Phyllida and Corydon

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Phyllida and Corydon
by Nicholas Breton

In the merry month of May,
In a morn by break of day,
With a troop of damsels playing
Forth I rode, forsooth, a-maying,
When anon by a woodside,
Where as May was in his pride,
I espied, all alone,
Phyllida and Corydon.

Much ado there was, God wot!
He would love, and she would not:
She said, never man was true;
He says, none was false to you.
He said, he had loved her long:
She says, Love should have no wrong.

Corydon would kiss her then,
She says, maids must kiss no men,
Till they do for good and all.
Then she made the shepherd call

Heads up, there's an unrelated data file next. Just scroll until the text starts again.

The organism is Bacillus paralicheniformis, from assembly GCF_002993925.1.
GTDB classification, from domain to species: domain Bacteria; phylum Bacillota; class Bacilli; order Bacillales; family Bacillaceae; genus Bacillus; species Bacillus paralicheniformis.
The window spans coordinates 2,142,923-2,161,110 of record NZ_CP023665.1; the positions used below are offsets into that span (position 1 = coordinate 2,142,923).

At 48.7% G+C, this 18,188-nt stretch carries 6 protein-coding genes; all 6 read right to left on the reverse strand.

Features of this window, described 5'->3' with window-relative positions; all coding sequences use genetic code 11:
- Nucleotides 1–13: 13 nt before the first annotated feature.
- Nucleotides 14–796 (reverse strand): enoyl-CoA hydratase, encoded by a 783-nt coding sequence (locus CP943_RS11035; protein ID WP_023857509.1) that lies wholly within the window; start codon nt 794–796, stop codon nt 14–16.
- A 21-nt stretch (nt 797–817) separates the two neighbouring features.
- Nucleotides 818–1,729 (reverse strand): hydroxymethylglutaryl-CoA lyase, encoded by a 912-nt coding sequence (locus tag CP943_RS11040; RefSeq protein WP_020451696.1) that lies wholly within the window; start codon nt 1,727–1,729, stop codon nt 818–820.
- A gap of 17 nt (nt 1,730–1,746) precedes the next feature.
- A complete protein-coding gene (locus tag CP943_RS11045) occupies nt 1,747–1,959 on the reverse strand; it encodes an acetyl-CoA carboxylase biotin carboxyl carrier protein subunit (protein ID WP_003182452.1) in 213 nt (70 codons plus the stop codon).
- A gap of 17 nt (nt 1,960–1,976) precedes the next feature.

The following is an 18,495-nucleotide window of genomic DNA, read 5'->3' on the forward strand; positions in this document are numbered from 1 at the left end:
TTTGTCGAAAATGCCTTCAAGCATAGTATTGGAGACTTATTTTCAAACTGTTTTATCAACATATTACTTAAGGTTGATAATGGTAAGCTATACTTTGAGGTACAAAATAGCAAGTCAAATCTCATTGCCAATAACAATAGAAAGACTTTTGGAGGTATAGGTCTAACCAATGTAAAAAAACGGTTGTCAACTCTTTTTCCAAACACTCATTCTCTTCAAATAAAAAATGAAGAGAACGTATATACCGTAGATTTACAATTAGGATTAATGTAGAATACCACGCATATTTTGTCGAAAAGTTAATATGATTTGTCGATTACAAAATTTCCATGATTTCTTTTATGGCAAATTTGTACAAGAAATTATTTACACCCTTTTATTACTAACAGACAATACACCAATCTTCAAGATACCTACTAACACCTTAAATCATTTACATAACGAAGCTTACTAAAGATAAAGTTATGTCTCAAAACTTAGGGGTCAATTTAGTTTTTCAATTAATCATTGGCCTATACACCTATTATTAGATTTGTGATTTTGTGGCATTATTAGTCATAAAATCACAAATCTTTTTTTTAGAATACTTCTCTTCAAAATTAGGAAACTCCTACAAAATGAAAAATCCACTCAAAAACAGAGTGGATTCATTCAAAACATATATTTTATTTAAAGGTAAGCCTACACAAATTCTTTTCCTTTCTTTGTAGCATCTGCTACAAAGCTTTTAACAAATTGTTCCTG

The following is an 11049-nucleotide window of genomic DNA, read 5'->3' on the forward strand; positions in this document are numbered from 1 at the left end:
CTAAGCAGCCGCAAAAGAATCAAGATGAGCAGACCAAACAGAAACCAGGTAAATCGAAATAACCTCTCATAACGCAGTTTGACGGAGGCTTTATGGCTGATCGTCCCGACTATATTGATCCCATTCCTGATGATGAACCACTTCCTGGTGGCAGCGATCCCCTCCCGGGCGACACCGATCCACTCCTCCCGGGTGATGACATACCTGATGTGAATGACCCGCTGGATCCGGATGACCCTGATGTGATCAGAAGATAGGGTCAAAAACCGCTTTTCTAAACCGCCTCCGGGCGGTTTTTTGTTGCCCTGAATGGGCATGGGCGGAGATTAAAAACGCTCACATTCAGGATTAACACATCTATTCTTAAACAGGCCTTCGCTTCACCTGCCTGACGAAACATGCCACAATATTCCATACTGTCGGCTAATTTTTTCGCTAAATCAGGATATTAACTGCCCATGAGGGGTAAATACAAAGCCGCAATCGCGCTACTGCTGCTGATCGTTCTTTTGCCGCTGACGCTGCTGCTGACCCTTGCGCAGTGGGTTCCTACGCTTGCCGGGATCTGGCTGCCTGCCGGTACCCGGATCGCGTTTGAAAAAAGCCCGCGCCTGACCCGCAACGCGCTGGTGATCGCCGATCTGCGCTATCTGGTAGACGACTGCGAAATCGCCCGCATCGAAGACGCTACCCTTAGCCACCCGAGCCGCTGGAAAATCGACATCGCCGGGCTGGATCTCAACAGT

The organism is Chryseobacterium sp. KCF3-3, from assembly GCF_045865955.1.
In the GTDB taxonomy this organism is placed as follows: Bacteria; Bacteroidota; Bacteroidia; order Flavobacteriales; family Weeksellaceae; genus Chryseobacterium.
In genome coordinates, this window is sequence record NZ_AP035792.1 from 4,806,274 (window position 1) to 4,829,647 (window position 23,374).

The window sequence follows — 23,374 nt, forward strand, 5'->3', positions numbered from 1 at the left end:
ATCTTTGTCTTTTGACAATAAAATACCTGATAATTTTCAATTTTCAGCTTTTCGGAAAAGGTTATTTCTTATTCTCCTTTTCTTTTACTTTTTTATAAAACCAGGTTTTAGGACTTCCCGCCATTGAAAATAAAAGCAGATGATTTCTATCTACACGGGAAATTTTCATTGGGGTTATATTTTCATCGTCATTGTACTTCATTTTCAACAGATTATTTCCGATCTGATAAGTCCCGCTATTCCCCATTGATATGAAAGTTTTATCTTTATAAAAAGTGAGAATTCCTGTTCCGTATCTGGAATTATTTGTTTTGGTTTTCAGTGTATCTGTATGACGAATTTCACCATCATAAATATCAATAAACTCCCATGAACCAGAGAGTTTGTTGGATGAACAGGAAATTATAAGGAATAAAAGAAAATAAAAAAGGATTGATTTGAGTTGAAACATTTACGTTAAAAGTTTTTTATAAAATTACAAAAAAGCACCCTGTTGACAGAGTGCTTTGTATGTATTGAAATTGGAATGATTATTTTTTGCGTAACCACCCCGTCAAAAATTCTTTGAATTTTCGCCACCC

All the heavens to witness, truth
Never loved a truer youth.
Thus with many a pretty oath,
Yea, and nay, and faith and troth!--
Such as silly shepherds use
When they will not love abuse;
Love, which had been long deluded,
Was with kisses sweet concluded:
And Phyllida, with garlands gay,
Was made the lady of the May.

This work was published before January 1, 1923, and is in the public domain worldwide because the author died at least 100 years ago.